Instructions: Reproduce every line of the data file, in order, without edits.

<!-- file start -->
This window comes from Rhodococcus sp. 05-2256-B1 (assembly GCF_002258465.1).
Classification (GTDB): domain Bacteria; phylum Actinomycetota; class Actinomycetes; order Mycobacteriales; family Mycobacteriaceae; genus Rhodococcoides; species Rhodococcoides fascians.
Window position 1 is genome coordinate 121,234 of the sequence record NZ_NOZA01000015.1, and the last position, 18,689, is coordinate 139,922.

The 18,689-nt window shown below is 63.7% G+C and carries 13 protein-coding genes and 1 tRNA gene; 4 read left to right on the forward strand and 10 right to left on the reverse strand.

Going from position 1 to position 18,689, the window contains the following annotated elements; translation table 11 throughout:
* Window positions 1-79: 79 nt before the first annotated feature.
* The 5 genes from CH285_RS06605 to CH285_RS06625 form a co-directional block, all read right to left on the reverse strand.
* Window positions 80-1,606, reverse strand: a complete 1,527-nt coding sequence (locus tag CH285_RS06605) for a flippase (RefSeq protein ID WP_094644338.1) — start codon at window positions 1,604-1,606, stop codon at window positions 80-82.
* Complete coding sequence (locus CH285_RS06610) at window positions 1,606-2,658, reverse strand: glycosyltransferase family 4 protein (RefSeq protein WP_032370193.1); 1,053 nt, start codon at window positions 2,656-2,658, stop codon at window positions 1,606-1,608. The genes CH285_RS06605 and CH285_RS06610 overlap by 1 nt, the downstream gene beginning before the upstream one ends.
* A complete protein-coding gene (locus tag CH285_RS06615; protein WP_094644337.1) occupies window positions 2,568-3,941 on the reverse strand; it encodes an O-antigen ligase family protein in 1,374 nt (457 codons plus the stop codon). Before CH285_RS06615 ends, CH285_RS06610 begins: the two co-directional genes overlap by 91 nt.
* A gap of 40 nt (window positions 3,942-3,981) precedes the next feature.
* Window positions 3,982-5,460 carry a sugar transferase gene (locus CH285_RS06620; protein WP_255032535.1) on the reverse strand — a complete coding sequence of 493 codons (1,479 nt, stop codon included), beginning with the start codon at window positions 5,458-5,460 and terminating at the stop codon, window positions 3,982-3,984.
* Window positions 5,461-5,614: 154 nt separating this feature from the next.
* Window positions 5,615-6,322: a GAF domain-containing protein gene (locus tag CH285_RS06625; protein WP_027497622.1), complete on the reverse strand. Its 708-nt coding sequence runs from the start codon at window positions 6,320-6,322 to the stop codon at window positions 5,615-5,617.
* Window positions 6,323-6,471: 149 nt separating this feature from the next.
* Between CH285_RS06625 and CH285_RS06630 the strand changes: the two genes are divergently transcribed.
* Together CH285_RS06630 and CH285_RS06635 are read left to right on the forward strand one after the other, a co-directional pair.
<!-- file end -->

This window comes from Rhodococcus sp. 05-2256-B1 (assembly GCF_002258465.1).
Classification (GTDB): domain Bacteria; phylum Actinomycetota; class Actinomycetes; order Mycobacteriales; family Mycobacteriaceae; genus Rhodococcoides; species Rhodococcoides fascians.
Window position 1 is genome coordinate 121,234 of the sequence record NZ_NOZA01000015.1, and the last position, 18,689, is coordinate 139,922.

The 18,689-nt window shown below is 63.7% G+C and carries 13 protein-coding genes and 1 tRNA gene; 4 read left to right on the forward strand and 10 right to left on the reverse strand.

Going from position 1 to position 18,689, the window contains the following annotated elements; translation table 11 throughout:
* Window positions 1-79: 79 nt before the first annotated feature.
* The 5 genes from CH285_RS06605 to CH285_RS06625 form a co-directional block, all read right to left on the reverse strand.
* Window positions 80-1,606, reverse strand: a complete 1,527-nt coding sequence (locus tag CH285_RS06605) for a flippase (RefSeq protein ID WP_094644338.1) — start codon at window positions 1,604-1,606, stop codon at window positions 80-82.
* Complete coding sequence (locus CH285_RS06610) at window positions 1,606-2,658, reverse strand: glycosyltransferase family 4 protein (RefSeq protein WP_032370193.1); 1,053 nt, start codon at window positions 2,656-2,658, stop codon at window positions 1,606-1,608. The genes CH285_RS06605 and CH285_RS06610 overlap by 1 nt, the downstream gene beginning before the upstream one ends.
* A complete protein-coding gene (locus tag CH285_RS06615; protein WP_094644337.1) occupies window positions 2,568-3,941 on the reverse strand; it encodes an O-antigen ligase family protein in 1,374 nt (457 codons plus the stop codon). Before CH285_RS06615 ends, CH285_RS06610 begins: the two co-directional genes overlap by 91 nt.
* A gap of 40 nt (window positions 3,942-3,981) precedes the next feature.
* Window positions 3,982-5,460 carry a sugar transferase gene (locus CH285_RS06620; protein WP_255032535.1) on the reverse strand — a complete coding sequence of 493 codons (1,479 nt, stop codon included), beginning with the start codon at window positions 5,458-5,460 and terminating at the stop codon, window positions 3,982-3,984.
* Window positions 5,461-5,614: 154 nt separating this feature from the next.
* Window positions 5,615-6,322: a GAF domain-containing protein gene (locus tag CH285_RS06625; protein WP_027497622.1), complete on the reverse strand. Its 708-nt coding sequence runs from the start codon at window positions 6,320-6,322 to the stop codon at window positions 5,615-5,617.
* Window positions 6,323-6,471: 149 nt separating this feature from the next.
* Between CH285_RS06625 and CH285_RS06630 the strand changes: the two genes are divergently transcribed.
* Together CH285_RS06630 and CH285_RS06635 are read left to right on the forward strand one after the other, a co-directional pair.